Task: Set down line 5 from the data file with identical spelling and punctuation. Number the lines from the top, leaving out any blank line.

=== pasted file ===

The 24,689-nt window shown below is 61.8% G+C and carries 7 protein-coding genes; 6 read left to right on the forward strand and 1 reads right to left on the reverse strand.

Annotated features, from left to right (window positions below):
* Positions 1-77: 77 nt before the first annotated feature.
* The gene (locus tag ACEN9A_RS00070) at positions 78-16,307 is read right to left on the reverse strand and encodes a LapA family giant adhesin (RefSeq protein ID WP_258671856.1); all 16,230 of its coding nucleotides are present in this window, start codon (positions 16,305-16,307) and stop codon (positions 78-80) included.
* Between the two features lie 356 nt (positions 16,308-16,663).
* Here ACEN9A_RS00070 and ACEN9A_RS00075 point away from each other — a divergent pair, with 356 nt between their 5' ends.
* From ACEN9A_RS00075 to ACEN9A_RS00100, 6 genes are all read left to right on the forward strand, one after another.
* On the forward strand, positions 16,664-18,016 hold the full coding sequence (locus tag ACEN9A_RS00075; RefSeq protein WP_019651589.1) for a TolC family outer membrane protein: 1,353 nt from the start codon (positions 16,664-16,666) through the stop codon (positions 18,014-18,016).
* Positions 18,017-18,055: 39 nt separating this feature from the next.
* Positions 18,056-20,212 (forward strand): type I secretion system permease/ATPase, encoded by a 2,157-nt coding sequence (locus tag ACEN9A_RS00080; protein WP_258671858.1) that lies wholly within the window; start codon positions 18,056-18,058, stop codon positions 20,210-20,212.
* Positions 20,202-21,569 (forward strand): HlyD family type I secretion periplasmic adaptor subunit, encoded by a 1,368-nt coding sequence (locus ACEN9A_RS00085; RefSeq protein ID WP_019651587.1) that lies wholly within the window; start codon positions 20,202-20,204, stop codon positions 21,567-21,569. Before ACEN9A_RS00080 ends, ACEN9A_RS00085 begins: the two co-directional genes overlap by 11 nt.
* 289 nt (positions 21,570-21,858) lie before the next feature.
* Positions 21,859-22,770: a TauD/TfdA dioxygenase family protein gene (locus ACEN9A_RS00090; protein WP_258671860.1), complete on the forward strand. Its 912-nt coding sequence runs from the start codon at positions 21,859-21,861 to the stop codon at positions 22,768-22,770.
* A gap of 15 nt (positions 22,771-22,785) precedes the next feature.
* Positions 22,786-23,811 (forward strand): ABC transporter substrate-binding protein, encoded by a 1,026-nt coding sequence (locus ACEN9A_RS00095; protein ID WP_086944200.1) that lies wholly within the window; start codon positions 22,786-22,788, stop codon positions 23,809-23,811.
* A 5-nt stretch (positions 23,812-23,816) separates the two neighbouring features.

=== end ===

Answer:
* Between the two features lie 356 nt (positions 16,308-16,663).